Mobile Security: A Moving Target
Mobile security needs must be balanced against the needs of users. Customers "want the freedom to procure apps from a variety of sources without imposing a platform requirement." Users "won't accept some of the more traditional, centralized, IT-driven control, device restrictions, and IT oversight of the past," said Jeremy Stieglitz, vice president of Voltage Security.
Oct 2, 2012 5:00 AM PT
The threat to enterprise security is increasing as the BYOD phenomenon gains ground in corporate America.
The amount of Android malware out there has gone through the roof, and hackers are leveraging Twitter to create command and control servers for mobile botnets, according to McAfee's Q2, 2012 threats report.
Existing approaches to security don't work well, and new solutions are required.
"The most important difference between [mobile devices] and traditional endpoints is that people view them as joint personal and business devices," Martin Ward, McAfee's senior director of endpoint security product marketing, told TechNewsWorld. "That creates the need for a different approach to security."
Stumbling Toward the New Security
It's not enough to just secure enterprise applications; businesses must now be able to manage the devices users bring in and the data on those devices.
That has given rise to two new fields, mobile device management and mobile application management.
MDM lets enterprises secure, manage and support mobile devices in their infrastructure. It allows for over-the-air distribution of apps, data and configuration settings, and control and protect the data and the configuration settings.
MAM allows the faster, simpler creation of in-house enterprise mobile apps. It also lets users deploy and manage both in-house and commercially available business apps.
Separating Corporate and User Data
MDM and MAM are important parts of a mobile security setup, but perhaps even more important is the separation of corporate and user data. Efforts in that regard haven't been very successful.
"MDM solves part of the problem, but really does nothing to protect the data itself," Jeremy Stieglitz, vice president of business development at Voltage Security, told TechNewsWorld.
"So far, the approach to keep corporate and user data separate has been to pour concrete on the device and say good luck to the end user," Alan Murray, senior vice president of product at Apperian, remarked. "Decent solutions in the past have focused on BlackBerry and that race is over."
Rim's Mobile Fusion technology includes BlackBerry Balance, software that creates a secure AES 256-bit encrypted file system for business data so owners can use their devices at work and in their personal lives. However, BlackBerry maker Research In Motion is hemorrhaging market share and is no longer considered a real player in the smartphone market.
"iOS and Android are clearly [users'] first picks," Murray said. "There are no native solutions for [separating business and personal data] on either platform."
Going Beyond MDM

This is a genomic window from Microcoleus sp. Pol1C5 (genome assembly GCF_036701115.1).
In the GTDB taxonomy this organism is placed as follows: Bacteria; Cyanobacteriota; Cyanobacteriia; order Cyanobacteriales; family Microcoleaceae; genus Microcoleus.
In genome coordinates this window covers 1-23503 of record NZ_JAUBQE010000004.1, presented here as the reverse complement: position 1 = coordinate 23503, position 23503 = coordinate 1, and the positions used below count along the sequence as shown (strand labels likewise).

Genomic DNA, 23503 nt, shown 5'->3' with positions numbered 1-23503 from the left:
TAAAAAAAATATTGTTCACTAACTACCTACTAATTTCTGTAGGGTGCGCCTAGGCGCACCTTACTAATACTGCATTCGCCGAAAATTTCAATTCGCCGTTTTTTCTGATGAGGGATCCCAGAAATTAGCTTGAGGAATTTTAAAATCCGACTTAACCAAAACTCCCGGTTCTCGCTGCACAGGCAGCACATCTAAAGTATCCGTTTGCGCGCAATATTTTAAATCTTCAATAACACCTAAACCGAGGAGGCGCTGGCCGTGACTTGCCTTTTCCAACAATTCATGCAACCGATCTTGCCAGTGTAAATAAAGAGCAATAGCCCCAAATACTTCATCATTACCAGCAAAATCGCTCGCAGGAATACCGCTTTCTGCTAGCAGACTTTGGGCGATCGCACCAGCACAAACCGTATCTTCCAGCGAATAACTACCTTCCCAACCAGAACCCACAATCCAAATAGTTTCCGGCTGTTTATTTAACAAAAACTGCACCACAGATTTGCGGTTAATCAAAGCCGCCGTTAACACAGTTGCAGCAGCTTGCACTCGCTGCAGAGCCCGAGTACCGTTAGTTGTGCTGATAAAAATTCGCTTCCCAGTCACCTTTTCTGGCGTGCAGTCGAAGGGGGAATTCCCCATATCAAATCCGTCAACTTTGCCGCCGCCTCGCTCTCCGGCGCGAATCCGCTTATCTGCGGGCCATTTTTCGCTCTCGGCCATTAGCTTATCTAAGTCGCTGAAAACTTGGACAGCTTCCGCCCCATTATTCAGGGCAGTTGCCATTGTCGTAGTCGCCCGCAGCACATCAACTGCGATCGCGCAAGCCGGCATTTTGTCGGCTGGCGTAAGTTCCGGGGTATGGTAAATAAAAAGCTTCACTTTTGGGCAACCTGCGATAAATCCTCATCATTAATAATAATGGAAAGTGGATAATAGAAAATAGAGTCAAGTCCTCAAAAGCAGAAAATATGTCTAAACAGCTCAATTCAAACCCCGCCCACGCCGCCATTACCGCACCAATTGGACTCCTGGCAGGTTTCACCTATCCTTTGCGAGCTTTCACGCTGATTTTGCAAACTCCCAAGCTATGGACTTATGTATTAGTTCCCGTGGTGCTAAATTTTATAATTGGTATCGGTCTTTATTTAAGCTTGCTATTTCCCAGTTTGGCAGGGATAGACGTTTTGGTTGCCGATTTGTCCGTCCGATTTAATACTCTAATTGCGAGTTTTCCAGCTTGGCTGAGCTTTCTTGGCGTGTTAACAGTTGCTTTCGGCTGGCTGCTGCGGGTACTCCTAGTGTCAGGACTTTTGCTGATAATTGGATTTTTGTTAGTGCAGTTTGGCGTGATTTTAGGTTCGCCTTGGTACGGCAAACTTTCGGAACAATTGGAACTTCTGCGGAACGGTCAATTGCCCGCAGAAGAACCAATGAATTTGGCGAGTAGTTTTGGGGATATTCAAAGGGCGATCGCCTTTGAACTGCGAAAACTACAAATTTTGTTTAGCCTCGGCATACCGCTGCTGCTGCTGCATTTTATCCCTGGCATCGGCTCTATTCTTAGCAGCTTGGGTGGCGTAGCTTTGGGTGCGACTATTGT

Additionally, MDM solutions don't generally address cases where users have emails and attachments in their inbox on a server in the cloud, Stieglitz said. "At best, if it has a container, it can provide isolated security protection inside the container, but what about the data on the server, or data pushed to public clouds? What about a reply to a third party? What about when it's transmitted to another non-MDM user?"
Putting apps in a container has other problems, Apperian's Murray told TechNewsWorld. "All apps must now build to the same least common denominator, and this has a direct impact on use, adoption and, ultimately, ROI."
Further, third-party devs may lack the skills for, or access to, the platform the enterprise is using internally, which "represents a technical tax to the enterprise," Murray pointed out.
Also, customers "want the freedom to procure apps from a variety of sources without imposing a platform requirement."
Users "won't accept some of the more traditional, centralized, IT-driven control, device restrictions, and IT oversight of the past," Voltage's Stieglitz suggested. This new democratic approach "paves the way for more data-centric approaches that let IT control sensitive data at the data level, across the new, expanding set of devices and apps users are bringing into the enterprise."
Many Hands Make Security Light Work
These issues have led mobile security vendors to strike up partnerships in order to offer more well-rounded solutions.
For example, Voltage has set up an alliance program that brings together players in the MDM, MAM and data loss prevention areas.
These companies' products "are all compatible," Stieglitz said. Voltage's Mobile Plus initiative will "extend identity-based encryption and format-preserving encryption technologies to mobile file sharing and data field-level encryption."
EASE makes for easy creation of in-house enterprise apps. MAP lets IT wrap pre-configured policies on its server around those apps, providing fine-grained application-level security. Existing apps can be so wrapped without accessing their original source code.
"The idea is that [the security] is specific for an app and for specific users of that app," Carlos Montero-Luque, Apperian's chief technology officer, told TechNewsWorld.
The policies are complementary to any other policies, at the enterprise, network or device level, Montero-Luque said.
"We see the need to segment the data to enable businesses to protect only the data they deem critical," McAfee's Ward remarked. The mobile security market "is still in its infancy, [and] we do see [it] evolving rapidly."